I want to share some useful tips that are probably obvious, but nevertheless important!
Take an interest in the language
In a lot of my previous ramblings, I have often gone on about language. I am still taking my ‘advanced’ Swedish course, and though it is getting a little more complex and a little more stressful I can still say that I am enjoying it!
In my opinion, learning Swedish at the same time as doing the rest of my courses is the best decision I have made in terms of academics. It’s allowed me to make new friends (both Swedish and not) and also let me feel a little less constricted within a new country. Not to mention the fact that being complimented on saying the least complex (and still relevant) sentence you can think of by an ordinary Swede is really rewarding!
One of the ESN board members here in Linköping has been instrumental in keeping my enthusiasm for the language alive… mainly because he seems to enjoy watching me butcher his mother tongue! I find using Swedish to do simple things like ask whether some friends want to fikar, or asking what time we’re meeting in the evening extremely satisfying, especially when communicating with others who are at the same / similar level.
So really, my tip is this: take language lessons! Especially if you think you won’t be any good, which is what I thought at first.
To be honest, I still don’t think I’m brilliant, but I feel much more comfortable speaking and using Swedish than I do with French…
Find a native friend or two
I went to have my hair cut. Having spoken to other exchange students, and hearing that they were forking out on average around 400 kronor (close to £40), I was a little apprehensive about venturing out into town to try and find a good deal!
A Swedish buddy, the same one who speaks Swedish with me, recommended a barbershop that did a student price of 200 kronor! A significant saving!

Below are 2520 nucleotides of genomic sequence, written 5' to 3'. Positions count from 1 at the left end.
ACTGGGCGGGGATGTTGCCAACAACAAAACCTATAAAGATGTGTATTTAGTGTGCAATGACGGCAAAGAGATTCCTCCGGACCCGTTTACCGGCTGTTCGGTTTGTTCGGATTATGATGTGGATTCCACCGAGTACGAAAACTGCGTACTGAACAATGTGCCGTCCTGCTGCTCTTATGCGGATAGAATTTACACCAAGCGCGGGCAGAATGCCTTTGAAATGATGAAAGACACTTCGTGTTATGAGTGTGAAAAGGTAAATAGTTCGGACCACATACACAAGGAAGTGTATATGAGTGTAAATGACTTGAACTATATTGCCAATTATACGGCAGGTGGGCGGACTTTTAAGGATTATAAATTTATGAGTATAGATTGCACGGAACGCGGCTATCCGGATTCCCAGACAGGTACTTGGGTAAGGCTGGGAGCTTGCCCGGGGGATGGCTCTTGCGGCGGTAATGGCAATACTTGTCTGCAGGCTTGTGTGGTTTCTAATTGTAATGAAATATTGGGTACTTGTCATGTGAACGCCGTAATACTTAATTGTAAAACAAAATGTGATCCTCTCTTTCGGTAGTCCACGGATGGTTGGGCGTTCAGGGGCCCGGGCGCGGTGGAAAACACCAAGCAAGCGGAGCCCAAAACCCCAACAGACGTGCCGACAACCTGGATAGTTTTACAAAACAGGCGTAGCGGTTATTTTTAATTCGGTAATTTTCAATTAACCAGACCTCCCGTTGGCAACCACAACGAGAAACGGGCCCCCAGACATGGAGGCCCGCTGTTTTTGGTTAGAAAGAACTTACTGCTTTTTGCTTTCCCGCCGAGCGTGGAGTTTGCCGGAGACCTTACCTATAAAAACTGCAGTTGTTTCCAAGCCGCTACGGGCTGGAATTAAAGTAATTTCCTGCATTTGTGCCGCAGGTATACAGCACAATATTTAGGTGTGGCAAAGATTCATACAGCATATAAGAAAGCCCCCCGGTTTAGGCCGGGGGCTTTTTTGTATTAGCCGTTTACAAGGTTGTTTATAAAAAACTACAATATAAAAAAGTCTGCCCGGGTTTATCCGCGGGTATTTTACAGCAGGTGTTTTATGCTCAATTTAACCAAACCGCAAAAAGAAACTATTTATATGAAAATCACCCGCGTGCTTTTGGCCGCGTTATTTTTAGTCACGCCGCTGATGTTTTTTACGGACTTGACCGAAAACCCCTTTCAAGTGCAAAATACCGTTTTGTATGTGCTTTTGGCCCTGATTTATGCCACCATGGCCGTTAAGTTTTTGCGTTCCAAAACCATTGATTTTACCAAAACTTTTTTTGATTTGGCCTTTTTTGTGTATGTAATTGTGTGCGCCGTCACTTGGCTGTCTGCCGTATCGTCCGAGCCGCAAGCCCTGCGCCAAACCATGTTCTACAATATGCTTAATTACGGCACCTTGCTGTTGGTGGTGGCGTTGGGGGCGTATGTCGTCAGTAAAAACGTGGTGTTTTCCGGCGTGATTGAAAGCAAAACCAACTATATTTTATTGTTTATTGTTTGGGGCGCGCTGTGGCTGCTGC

The place is called “George’s Magic Hair” at Djurgårdsgatan 35. I walked there from the bus stop at ‘Barnhemsgatan’ and passed about 4 or 5 hairdressers before finding it. It’s quite far off the beaten track and I would never have found it if I hadn’t been told about it! The fact that the guy who runs the place spoke good English too was a bonus!
This sort of local knowledge is invaluable, and something you would never be able to find out all by yourself!
Besides local knowledge, natives are able to make the strangeness of living abroad less so; simply by being around.
Don’t be afraid of being wrong once in a while!
I’ve been trying to work out how to articulate this one…
In essence, what I mean by this is that it’s ok to walk into a shop looking for clothing to find that it only sells kitchenware. You’re never going to know unless you try!
It’s taken me a while to embrace this sort of attitude, and I think that is mainly down to factors well outside my control, but I finally feel comfortable enough in Sweden to be more relaxed about making mistakes. I’ve settled here in a way that make Sweden feel almost, but not quite, like home.